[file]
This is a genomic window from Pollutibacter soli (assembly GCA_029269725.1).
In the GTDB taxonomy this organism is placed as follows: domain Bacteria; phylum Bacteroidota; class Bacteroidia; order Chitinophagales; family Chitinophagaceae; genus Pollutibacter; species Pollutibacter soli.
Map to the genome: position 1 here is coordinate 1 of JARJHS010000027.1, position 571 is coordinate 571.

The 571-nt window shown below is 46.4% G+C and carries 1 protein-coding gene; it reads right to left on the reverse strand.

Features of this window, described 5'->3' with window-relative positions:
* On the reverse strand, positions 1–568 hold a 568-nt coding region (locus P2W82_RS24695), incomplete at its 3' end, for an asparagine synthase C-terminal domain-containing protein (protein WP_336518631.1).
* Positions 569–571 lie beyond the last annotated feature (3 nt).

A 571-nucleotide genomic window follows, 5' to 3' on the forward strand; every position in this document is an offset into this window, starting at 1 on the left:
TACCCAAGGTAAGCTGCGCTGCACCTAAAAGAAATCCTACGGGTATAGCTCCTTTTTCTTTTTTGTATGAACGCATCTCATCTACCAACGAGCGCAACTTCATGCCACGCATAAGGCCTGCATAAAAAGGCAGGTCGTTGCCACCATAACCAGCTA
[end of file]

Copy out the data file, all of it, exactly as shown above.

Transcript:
This is a genomic window from Pollutibacter soli (assembly GCA_029269725.1).
In the GTDB taxonomy this organism is placed as follows: domain Bacteria; phylum Bacteroidota; class Bacteroidia; order Chitinophagales; family Chitinophagaceae; genus Pollutibacter; species Pollutibacter soli.
Map to the genome: position 1 here is coordinate 1 of JARJHS010000027.1, position 571 is coordinate 571.

The 571-nt window shown below is 46.4% G+C and carries 1 protein-coding gene; it reads right to left on the reverse strand.

Features of this window, described 5'->3' with window-relative positions:
* On the reverse strand, positions 1–568 hold a 568-nt coding region (locus P2W82_RS24695), incomplete at its 3' end, for an asparagine synthase C-terminal domain-containing protein (protein WP_336518631.1).
* Positions 569–571 lie beyond the last annotated feature (3 nt).

A 571-nucleotide genomic window follows, 5' to 3' on the forward strand; every position in this document is an offset into this window, starting at 1 on the left:
TACCCAAGGTAAGCTGCGCTGCACCTAAAAGAAATCCTACGGGTATAGCTCCTTTTTCTTTTTTGTATGAACGCATCTCATCTACCAACGAGCGCAACTTCATGCCACGCATAAGGCCTGCATAAAAAGGCAGGTCGTTGCCACCATAACCAGCTA